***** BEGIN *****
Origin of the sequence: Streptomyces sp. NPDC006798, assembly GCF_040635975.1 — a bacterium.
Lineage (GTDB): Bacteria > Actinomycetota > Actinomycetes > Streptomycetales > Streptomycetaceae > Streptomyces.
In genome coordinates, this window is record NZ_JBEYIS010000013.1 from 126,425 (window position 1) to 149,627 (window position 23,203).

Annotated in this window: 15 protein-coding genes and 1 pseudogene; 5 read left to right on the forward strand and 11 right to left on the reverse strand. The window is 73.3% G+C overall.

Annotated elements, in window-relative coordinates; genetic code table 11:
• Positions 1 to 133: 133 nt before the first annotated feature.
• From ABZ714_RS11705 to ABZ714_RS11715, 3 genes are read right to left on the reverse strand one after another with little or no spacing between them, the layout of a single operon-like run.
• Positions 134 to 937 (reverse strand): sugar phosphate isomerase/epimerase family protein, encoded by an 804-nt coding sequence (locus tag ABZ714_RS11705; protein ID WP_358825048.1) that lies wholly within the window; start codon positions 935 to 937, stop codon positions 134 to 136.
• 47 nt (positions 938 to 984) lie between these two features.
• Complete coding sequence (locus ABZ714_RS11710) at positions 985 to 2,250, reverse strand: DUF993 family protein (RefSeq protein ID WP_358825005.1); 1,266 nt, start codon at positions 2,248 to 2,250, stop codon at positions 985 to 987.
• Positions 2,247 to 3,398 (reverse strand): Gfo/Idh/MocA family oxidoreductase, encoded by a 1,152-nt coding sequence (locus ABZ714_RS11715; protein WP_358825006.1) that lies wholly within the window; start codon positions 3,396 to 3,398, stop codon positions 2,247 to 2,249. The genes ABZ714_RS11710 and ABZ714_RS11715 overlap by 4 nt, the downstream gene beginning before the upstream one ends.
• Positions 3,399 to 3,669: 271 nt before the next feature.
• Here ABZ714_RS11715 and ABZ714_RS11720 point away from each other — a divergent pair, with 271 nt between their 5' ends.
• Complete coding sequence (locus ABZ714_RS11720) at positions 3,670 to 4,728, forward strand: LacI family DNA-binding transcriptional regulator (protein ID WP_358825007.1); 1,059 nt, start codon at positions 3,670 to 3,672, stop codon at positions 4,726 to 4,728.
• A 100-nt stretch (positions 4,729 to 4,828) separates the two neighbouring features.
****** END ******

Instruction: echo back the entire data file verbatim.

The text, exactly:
Origin of the sequence: Streptomyces sp. NPDC006798, assembly GCF_040635975.1 — a bacterium.
Lineage (GTDB): Bacteria > Actinomycetota > Actinomycetes > Streptomycetales > Streptomycetaceae > Streptomyces.
In genome coordinates, this window is record NZ_JBEYIS010000013.1 from 126,425 (window position 1) to 149,627 (window position 23,203).

Annotated in this window: 15 protein-coding genes and 1 pseudogene; 5 read left to right on the forward strand and 11 right to left on the reverse strand. The window is 73.3% G+C overall.

Annotated elements, in window-relative coordinates; genetic code table 11:
• Positions 1 to 133: 133 nt before the first annotated feature.
• From ABZ714_RS11705 to ABZ714_RS11715, 3 genes are read right to left on the reverse strand one after another with little or no spacing between them, the layout of a single operon-like run.
• Positions 134 to 937 (reverse strand): sugar phosphate isomerase/epimerase family protein, encoded by an 804-nt coding sequence (locus tag ABZ714_RS11705; protein ID WP_358825048.1) that lies wholly within the window; start codon positions 935 to 937, stop codon positions 134 to 136.
• 47 nt (positions 938 to 984) lie between these two features.
• Complete coding sequence (locus ABZ714_RS11710) at positions 985 to 2,250, reverse strand: DUF993 family protein (RefSeq protein ID WP_358825005.1); 1,266 nt, start codon at positions 2,248 to 2,250, stop codon at positions 985 to 987.
• Positions 2,247 to 3,398 (reverse strand): Gfo/Idh/MocA family oxidoreductase, encoded by a 1,152-nt coding sequence (locus ABZ714_RS11715; protein WP_358825006.1) that lies wholly within the window; start codon positions 3,396 to 3,398, stop codon positions 2,247 to 2,249. The genes ABZ714_RS11710 and ABZ714_RS11715 overlap by 4 nt, the downstream gene beginning before the upstream one ends.
• Positions 3,399 to 3,669: 271 nt before the next feature.
• Here ABZ714_RS11715 and ABZ714_RS11720 point away from each other — a divergent pair, with 271 nt between their 5' ends.
• Complete coding sequence (locus ABZ714_RS11720) at positions 3,670 to 4,728, forward strand: LacI family DNA-binding transcriptional regulator (protein ID WP_358825007.1); 1,059 nt, start codon at positions 3,670 to 3,672, stop codon at positions 4,726 to 4,728.
• A 100-nt stretch (positions 4,729 to 4,828) separates the two neighbouring features.